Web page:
Trump Picks Businessman To Lead NOAA Senators are about to get their chance to grill the nominee for head of the National Oceanic and Atmospheric Administration. Critics say he has a conflict of interest.
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Trump Picks Businessman To Lead NOAA

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Trump Picks Businessman To Lead NOAA

Trump Picks Businessman To Lead NOAA

Trump Picks Businessman To Lead NOAA

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Senators are about to get their chance to grill the nominee for head of the National Oceanic and Atmospheric Administration. Critics say he has a conflict of interest.

STEVE INSKEEP, HOST:

Climate science is not the only science that starting political arguments. Weather forecasting has, too. President Trump chose a businessman to lead the agency in charge of forecasting, and his confirmation hearing comes today. NPR's Nell Greenfieldboyce reports on why he's a contentious choice.

NELL GREENFIELDBOYCE, BYLINE: Turn on your local TV station, and you might hear something like this.

(SOUNDBITE OF ACCUWEATHER BROADCAST)

UNIDENTIFIED REPORTER: Here's the AccuWeather seven-day forecast.

GREENFIELDBOYCE: Accuweather is a company based in central Pennsylvania, and it's a family business. The CEO is Barry Myers. He and his two brothers have built the company. Now their relatives work there. Now Myers wants to be head of the National Oceanic and Atmospheric Administration, which runs the National Weather Service. But some see a huge, unavoidable conflict of interest. Andrew Rosenberg is with the Union of Concerned Scientists.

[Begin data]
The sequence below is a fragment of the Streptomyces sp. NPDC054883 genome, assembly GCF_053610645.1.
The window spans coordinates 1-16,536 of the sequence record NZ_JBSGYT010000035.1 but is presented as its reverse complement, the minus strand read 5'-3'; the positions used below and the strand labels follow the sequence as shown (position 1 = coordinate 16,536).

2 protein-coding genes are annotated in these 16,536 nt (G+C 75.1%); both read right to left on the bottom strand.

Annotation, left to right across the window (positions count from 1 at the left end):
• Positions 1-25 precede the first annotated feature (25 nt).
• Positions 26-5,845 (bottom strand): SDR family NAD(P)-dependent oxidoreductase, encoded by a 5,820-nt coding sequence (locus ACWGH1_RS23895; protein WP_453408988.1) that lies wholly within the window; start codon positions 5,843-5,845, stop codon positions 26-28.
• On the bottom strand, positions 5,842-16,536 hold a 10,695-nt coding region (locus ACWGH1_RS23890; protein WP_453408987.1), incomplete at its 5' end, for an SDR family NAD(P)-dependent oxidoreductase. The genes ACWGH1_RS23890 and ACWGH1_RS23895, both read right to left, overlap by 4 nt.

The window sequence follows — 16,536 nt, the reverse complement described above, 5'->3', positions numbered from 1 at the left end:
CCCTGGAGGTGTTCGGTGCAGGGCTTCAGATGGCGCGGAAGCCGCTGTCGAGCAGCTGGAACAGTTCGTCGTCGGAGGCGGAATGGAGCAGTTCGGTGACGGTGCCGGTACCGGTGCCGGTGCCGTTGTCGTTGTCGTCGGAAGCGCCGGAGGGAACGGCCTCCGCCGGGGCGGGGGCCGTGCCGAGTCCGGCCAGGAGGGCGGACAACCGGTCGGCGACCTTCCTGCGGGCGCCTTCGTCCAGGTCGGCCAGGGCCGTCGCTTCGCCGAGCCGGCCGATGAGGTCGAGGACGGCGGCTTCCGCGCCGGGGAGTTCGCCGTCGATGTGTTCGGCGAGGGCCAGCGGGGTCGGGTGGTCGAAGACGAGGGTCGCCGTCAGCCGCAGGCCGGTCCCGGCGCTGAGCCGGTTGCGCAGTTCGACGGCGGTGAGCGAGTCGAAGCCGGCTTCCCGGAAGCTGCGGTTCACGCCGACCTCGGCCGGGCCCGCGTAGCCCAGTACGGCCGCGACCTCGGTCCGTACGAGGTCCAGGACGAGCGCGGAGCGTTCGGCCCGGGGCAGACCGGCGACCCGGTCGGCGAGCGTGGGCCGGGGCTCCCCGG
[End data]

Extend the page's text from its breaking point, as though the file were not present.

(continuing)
ANDREW ROSENBERG: I don't think it's appropriate that he lead the federal agency that will directly impact his business model.

GREENFIELDBOYCE: That concern is shared by the National Weather Service Employees Organization. Its president is Dan Sobien. He says, back in 2005, AccuWeather was pushing legislation that disturbed them.

DAN SOBIEN: They essentially wanted the National Weather Service to get out of the weather business.

GREENFIELDBOYCE: Under the effort, which failed, the government wouldn't have been able to share routine forecasts and data with the public - only with commercial companies like AccuWeather.

SOBIEN: The American people own that weather information that he wants for free so that he can repackage and resell it.

GREENFIELDBOYCE: But the AccuWeather connection doesn't really bother Cliff Mass. He's a professor of atmospheric sciences at the University of Washington.

CLIFF MASS: I'm not that worried. I mean, I think he's a pretty fair guy.

GREENFIELDBOYCE: His big concern is that the national weather forecasting system has been mismanaged and is falling behind the rest of the world.

MASS: Getting someone new from the outside with a very different viewpoint could actually be a good thing.

GREENFIELDBOYCE: He does note that Myers is not a scientist. In the past, heads of NOAA have traditionally had a science background. And NOAA is responsible for far more than just weather prediction. It also studies climate change, coastal restoration and fisheries.

Nell Greenfieldboyce, NPR News.

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